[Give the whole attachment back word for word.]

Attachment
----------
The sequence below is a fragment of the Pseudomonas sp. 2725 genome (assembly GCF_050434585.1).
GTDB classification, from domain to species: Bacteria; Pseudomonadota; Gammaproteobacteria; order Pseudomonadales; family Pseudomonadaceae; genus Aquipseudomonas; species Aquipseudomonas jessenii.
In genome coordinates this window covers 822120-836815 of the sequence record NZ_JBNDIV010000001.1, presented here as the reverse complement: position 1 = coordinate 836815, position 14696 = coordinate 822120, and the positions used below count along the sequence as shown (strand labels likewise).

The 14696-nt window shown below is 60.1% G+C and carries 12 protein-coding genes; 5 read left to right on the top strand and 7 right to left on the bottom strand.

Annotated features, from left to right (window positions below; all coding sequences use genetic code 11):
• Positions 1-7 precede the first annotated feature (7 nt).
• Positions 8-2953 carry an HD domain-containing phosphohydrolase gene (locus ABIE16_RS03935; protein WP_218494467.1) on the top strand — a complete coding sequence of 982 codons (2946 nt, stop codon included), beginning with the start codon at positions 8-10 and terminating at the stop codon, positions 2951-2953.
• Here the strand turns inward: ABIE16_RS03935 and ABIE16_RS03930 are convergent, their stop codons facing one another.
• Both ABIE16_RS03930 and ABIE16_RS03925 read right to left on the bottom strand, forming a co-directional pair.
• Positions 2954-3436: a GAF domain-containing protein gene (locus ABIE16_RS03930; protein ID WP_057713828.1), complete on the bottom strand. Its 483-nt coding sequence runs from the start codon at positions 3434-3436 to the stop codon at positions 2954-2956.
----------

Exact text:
The sequence below is a fragment of the Pseudomonas sp. 2725 genome (assembly GCF_050434585.1).
GTDB classification, from domain to species: Bacteria; Pseudomonadota; Gammaproteobacteria; order Pseudomonadales; family Pseudomonadaceae; genus Aquipseudomonas; species Aquipseudomonas jessenii.
In genome coordinates this window covers 822120-836815 of the sequence record NZ_JBNDIV010000001.1, presented here as the reverse complement: position 1 = coordinate 836815, position 14696 = coordinate 822120, and the positions used below count along the sequence as shown (strand labels likewise).

The 14696-nt window shown below is 60.1% G+C and carries 12 protein-coding genes; 5 read left to right on the top strand and 7 right to left on the bottom strand.

Annotated features, from left to right (window positions below; all coding sequences use genetic code 11):
• Positions 1-7 precede the first annotated feature (7 nt).
• Positions 8-2953 carry an HD domain-containing phosphohydrolase gene (locus ABIE16_RS03935; protein WP_218494467.1) on the top strand — a complete coding sequence of 982 codons (2946 nt, stop codon included), beginning with the start codon at positions 8-10 and terminating at the stop codon, positions 2951-2953.
• Here the strand turns inward: ABIE16_RS03935 and ABIE16_RS03930 are convergent, their stop codons facing one another.
• Both ABIE16_RS03930 and ABIE16_RS03925 read right to left on the bottom strand, forming a co-directional pair.
• Positions 2954-3436: a GAF domain-containing protein gene (locus ABIE16_RS03930; protein ID WP_057713828.1), complete on the bottom strand. Its 483-nt coding sequence runs from the start codon at positions 3434-3436 to the stop codon at positions 2954-2956.